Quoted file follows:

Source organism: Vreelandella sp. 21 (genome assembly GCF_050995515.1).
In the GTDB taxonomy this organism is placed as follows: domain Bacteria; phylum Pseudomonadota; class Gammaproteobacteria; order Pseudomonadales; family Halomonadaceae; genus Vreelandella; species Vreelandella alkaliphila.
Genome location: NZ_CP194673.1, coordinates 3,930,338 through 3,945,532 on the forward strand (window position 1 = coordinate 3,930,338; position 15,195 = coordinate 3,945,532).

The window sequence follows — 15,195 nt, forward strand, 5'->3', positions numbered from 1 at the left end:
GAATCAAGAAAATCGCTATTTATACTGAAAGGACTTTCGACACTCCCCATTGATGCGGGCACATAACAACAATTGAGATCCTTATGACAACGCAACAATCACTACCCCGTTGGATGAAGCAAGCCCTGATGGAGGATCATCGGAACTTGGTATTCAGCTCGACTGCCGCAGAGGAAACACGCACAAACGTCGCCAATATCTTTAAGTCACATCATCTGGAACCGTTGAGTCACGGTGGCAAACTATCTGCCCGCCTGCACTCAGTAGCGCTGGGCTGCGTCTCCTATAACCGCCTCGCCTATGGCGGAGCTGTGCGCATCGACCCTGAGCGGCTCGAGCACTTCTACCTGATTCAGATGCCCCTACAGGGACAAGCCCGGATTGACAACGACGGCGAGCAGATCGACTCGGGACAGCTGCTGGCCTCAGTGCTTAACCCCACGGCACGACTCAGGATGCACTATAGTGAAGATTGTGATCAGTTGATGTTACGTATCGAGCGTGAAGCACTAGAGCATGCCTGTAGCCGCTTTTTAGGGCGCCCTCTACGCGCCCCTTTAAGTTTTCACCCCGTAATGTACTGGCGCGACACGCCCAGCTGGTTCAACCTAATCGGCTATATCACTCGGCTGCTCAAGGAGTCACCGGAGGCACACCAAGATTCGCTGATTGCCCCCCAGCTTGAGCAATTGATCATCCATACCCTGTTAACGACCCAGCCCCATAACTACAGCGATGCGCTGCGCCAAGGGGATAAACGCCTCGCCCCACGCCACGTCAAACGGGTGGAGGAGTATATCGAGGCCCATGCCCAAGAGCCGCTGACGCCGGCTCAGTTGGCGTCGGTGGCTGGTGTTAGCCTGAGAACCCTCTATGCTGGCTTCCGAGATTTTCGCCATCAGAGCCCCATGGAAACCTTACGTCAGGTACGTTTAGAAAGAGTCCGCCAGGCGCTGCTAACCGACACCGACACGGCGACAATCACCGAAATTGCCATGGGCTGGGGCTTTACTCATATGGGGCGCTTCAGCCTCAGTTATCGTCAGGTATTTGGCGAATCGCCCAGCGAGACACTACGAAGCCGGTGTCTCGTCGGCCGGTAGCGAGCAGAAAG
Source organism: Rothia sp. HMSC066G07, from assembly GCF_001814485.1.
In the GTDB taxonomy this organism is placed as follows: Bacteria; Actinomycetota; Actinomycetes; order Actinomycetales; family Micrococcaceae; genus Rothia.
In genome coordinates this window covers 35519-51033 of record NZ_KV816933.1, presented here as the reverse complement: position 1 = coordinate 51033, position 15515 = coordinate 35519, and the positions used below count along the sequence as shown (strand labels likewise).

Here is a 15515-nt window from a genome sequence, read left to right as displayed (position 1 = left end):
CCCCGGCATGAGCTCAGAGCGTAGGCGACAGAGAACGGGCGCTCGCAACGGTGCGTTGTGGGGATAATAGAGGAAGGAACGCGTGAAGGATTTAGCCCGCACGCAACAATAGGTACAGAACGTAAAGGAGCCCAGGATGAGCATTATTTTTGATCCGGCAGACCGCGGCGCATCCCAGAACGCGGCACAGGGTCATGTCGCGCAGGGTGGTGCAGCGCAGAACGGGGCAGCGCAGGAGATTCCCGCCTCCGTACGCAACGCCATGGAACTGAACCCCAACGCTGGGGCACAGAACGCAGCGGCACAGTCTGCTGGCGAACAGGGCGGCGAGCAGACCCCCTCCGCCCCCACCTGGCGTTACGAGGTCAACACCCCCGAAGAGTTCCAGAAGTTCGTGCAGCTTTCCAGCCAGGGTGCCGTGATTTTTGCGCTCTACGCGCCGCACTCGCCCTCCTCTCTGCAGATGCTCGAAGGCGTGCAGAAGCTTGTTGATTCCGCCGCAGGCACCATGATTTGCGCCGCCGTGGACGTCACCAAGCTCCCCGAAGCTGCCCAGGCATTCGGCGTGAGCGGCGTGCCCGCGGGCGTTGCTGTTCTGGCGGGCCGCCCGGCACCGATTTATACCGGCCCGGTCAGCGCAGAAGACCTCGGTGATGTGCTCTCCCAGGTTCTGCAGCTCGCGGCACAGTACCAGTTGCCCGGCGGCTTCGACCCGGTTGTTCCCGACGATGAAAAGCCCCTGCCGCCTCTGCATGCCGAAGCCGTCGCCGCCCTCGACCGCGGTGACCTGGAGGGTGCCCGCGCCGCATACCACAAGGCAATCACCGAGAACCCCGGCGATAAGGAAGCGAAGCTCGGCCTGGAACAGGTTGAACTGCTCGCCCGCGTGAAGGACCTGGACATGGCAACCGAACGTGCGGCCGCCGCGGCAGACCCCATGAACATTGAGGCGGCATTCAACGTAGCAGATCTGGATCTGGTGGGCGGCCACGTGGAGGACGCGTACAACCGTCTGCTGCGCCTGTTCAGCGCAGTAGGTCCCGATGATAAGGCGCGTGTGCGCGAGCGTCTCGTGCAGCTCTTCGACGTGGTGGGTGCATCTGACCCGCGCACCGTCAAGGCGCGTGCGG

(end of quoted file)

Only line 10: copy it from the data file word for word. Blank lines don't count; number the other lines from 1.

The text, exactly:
CCCCGGCATGAGCTCAGAGCGTAGGCGACAGAGAACGGGCGCTCGCAACGGTGCGTTGTGGGGATAATAGAGGAAGGAACGCGTGAAGGATTTAGCCCGCACGCAACAATAGGTACAGAACGTAAAGGAGCCCAGGATGAGCATTATTTTTGATCCGGCAGACCGCGGCGCATCCCAGAACGCGGCACAGGGTCATGTCGCGCAGGGTGGTGCAGCGCAGAACGGGGCAGCGCAGGAGATTCCCGCCTCCGTACGCAACGCCATGGAACTGAACCCCAACGCTGGGGCACAGAACGCAGCGGCACAGTCTGCTGGCGAACAGGGCGGCGAGCAGACCCCCTCCGCCCCCACCTGGCGTTACGAGGTCAACACCCCCGAAGAGTTCCAGAAGTTCGTGCAGCTTTCCAGCCAGGGTGCCGTGATTTTTGCGCTCTACGCGCCGCACTCGCCCTCCTCTCTGCAGATGCTCGAAGGCGTGCAGAAGCTTGTTGATTCCGCCGCAGGCACCATGATTTGCGCCGCCGTGGACGTCACCAAGCTCCCCGAAGCTGCCCAGGCATTCGGCGTGAGCGGCGTGCCCGCGGGCGTTGCTGTTCTGGCGGGCCGCCCGGCACCGATTTATACCGGCCCGGTCAGCGCAGAAGACCTCGGTGATGTGCTCTCCCAGGTTCTGCAGCTCGCGGCACAGTACCAGTTGCCCGGCGGCTTCGACCCGGTTGTTCCCGACGATGAAAAGCCCCTGCCGCCTCTGCATGCCGAAGCCGTCGCCGCCCTCGACCGCGGTGACCTGGAGGGTGCCCGCGCCGCATACCACAAGGCAATCACCGAGAACCCCGGCGATAAGGAAGCGAAGCTCGGCCTGGAACAGGTTGAACTGCTCGCCCGCGTGAAGGACCTGGACATGGCAACCGAACGTGCGGCCGCCGCGGCAGACCCCATGAACATTGAGGCGGCATTCAACGTAGCAGATCTGGATCTGGTGGGCGGCCACGTGGAGGACGCGTACAACCGTCTGCTGCGCCTGTTCAGCGCAGTAGGTCCCGATGATAAGGCGCGTGTGCGCGAGCGTCTCGTGCAGCTCTTCGACGTGGTGGGTGCATCTGACCCGCGCACCGTCAAGGCGCGTGCGG